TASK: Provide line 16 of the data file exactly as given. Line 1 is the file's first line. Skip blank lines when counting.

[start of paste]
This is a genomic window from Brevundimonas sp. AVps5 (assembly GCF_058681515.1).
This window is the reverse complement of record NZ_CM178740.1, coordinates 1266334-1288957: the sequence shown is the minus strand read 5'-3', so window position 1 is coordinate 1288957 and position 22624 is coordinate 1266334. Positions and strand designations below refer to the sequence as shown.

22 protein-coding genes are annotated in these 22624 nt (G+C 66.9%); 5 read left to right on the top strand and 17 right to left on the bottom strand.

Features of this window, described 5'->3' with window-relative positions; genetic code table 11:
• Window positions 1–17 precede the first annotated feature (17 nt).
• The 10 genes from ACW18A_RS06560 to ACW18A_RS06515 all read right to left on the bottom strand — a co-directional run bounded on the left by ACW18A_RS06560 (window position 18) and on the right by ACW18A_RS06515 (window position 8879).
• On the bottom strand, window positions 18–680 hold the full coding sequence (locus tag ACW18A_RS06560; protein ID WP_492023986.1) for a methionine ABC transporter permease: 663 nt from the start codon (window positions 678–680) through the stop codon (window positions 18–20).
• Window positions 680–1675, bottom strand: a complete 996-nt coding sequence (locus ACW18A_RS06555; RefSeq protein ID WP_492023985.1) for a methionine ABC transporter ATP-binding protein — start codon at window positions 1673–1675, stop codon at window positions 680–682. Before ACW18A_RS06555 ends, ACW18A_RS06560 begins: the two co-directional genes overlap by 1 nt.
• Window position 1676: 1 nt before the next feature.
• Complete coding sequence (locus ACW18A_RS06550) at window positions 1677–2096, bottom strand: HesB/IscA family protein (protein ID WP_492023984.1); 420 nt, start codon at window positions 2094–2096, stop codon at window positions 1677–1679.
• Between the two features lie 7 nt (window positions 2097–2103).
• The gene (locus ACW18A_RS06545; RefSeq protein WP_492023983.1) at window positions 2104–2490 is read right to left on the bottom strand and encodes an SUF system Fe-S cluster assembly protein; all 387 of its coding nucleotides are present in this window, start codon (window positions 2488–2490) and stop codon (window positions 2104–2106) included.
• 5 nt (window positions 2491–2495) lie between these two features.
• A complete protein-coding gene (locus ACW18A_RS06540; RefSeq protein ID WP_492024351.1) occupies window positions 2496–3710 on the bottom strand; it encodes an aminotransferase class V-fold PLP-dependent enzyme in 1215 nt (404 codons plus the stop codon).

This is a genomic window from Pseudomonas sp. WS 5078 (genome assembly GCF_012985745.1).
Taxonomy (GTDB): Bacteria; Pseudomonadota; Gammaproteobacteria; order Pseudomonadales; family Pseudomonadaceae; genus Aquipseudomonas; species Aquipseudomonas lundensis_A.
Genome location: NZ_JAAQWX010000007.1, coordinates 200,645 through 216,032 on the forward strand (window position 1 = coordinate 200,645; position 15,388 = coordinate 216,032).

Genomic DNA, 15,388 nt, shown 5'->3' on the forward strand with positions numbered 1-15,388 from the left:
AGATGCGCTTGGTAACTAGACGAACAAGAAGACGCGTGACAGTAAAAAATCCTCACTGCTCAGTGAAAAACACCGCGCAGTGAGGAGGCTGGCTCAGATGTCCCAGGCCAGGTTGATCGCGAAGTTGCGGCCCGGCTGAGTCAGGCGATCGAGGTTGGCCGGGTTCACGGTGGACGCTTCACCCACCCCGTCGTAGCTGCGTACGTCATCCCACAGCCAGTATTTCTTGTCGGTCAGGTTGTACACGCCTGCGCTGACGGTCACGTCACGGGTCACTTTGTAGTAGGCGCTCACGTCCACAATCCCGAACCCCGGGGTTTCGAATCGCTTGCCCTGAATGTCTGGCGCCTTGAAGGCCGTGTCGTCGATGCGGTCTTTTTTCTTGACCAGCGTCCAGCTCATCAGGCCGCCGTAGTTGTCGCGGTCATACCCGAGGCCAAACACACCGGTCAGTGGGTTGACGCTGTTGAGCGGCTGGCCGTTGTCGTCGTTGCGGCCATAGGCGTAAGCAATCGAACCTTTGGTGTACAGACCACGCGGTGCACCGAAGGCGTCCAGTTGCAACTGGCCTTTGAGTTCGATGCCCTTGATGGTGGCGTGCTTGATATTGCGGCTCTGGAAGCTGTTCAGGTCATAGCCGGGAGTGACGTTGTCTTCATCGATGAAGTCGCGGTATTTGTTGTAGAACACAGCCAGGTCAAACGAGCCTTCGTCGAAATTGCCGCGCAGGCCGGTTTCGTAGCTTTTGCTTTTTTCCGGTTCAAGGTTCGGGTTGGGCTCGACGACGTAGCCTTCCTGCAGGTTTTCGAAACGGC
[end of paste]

Taxonomy (GTDB): Bacteria; Pseudomonadota; Gammaproteobacteria; order Pseudomonadales; family Pseudomonadaceae; genus Aquipseudomonas; species Aquipseudomonas lundensis_A.